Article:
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Table 1

Most commonly recognized signs of nonspecific anxiety/distress in dogs and cats11–22

  • Urination
  • Defecation
  • Anal sac expression
  • Panting
  • Increased respiration and heart rate
  • Trembling, shaking
  • Muscle rigidity (usually with tremors)
  • Lip licking
  • Nose licking
  • Grimace (retraction of lips)
  • Head shaking
  • Smacking/popping lips or jaws together
  • Salivation/hypersalivation
  • Vocalization (excessive and/or out of context)
  • Frequently repetitive sounds, including high-pitched whines, like those associated with isolation
  • Yawning
  • Immobility, ‘‘freezing,’’ profoundly decreased activity
  • Pacing, profoundly increased activity
  • Hiding or attempted hiding
  • Escaping or attempted escaping
  • Body language of social disengagement (i.e., turning head or body away from signaler)
  • Lowering of head or neck
  • Inability to meet a direct gaze
  • Staring at some middle distance
  • Body posture lower than normal (in fear, the body is extremely lowered or tail tucked)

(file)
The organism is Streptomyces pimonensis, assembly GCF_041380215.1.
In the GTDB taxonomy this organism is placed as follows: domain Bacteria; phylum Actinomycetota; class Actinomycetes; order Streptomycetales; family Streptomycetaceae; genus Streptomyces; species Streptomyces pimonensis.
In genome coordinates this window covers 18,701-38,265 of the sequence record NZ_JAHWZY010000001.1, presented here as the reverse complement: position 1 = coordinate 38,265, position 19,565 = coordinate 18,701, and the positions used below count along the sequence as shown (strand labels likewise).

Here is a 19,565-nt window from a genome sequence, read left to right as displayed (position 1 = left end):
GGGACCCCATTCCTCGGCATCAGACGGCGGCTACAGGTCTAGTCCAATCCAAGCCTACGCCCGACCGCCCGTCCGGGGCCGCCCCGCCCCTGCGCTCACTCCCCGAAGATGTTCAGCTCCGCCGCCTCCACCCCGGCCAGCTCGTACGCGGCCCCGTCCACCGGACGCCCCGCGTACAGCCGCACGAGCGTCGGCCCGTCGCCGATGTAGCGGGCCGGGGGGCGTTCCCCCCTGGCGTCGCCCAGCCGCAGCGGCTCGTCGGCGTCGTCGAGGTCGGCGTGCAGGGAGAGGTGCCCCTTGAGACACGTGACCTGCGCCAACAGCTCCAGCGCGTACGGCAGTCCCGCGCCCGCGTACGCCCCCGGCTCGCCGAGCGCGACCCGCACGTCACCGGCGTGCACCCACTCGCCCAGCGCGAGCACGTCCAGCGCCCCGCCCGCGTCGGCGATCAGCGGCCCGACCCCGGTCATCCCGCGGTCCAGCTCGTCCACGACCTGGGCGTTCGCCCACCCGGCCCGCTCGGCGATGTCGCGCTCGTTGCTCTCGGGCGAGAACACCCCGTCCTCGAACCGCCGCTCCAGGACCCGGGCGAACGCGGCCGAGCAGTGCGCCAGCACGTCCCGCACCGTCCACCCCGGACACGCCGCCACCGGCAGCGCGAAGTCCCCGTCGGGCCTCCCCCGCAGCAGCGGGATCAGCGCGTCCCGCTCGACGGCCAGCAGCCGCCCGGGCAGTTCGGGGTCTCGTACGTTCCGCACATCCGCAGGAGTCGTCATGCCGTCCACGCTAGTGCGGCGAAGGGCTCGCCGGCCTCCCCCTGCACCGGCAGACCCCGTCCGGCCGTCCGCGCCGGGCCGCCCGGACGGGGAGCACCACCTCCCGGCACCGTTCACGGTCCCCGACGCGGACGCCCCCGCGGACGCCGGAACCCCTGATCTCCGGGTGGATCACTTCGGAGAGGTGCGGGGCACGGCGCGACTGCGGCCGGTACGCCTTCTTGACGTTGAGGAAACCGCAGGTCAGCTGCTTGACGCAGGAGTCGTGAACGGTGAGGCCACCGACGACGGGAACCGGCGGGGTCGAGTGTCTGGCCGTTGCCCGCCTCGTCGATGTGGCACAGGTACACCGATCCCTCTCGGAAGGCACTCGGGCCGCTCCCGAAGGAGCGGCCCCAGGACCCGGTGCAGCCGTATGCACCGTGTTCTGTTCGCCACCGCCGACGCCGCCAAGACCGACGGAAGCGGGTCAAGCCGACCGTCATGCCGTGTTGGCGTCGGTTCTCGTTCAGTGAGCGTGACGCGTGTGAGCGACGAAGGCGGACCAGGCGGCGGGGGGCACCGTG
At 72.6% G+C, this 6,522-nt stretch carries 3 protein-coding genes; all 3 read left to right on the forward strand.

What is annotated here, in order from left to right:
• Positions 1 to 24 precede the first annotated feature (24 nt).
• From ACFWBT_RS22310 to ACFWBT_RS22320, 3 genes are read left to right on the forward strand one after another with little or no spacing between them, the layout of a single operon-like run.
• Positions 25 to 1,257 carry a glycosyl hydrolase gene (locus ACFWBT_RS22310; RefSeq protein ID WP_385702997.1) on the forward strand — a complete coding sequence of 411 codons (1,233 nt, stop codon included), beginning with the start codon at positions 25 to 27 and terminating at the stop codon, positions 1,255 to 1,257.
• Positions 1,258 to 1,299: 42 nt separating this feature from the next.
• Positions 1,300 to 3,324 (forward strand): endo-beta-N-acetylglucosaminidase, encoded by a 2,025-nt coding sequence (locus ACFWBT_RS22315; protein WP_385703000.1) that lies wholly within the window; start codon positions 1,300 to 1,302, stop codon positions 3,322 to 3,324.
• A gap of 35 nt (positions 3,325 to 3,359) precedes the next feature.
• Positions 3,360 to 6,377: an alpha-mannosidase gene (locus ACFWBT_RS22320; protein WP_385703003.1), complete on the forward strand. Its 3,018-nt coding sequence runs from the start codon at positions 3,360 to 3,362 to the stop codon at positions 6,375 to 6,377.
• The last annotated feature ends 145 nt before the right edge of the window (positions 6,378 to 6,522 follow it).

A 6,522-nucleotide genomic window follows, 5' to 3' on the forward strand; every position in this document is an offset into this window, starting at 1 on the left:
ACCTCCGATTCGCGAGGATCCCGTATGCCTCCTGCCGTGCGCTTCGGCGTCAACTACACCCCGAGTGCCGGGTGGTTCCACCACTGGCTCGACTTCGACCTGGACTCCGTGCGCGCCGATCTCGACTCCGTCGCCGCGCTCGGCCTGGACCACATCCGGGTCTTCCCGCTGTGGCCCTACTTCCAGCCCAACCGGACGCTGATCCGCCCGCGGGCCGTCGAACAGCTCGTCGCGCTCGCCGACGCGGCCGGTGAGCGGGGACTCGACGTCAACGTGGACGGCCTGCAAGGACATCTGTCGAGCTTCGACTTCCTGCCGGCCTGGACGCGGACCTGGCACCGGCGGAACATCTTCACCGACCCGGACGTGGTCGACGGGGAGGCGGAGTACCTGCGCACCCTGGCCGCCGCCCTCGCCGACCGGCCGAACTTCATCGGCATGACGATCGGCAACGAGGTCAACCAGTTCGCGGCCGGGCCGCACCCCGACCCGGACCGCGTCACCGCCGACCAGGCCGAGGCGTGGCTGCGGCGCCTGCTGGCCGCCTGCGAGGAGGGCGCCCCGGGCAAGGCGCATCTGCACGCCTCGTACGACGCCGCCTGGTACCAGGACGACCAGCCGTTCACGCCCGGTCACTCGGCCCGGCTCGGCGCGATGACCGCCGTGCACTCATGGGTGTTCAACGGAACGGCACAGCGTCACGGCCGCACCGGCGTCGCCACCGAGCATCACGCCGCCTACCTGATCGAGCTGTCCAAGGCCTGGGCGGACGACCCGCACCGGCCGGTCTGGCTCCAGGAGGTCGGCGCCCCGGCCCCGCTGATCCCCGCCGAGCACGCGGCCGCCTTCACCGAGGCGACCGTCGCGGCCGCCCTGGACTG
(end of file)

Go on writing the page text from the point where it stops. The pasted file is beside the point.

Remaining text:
• Ears lowered/possibly droopy because of changes in facial muscle tone
  • Mydriasis
  • Scanning (i.e., moving eyes and/or head across the environment to
    continually monitor all activity)
  • Hypervigilance/hyperalertness (may only be noticed when touched or interrupted, but pet may hyperreact to stimuli that otherwise would not elicit this reaction)
  • Shifting legs
  • Lifting paw in an intentional movement
  • Increased closeness to preferred associates
  • Decreased closeness to preferred associates
  • Profound alterations in eating/drinking (acute stress is usually associated with a decrease in appetite and thirst, whereas chronic stress is often associated with an increase)
  • Increased grooming, possibly with self-mutilation
  • Decreased grooming
  • Possible appearance of ritualized/repetitive activities
  • Changes in other behaviors, including increased reactivity or increased aggressiveness (may be nonspecific)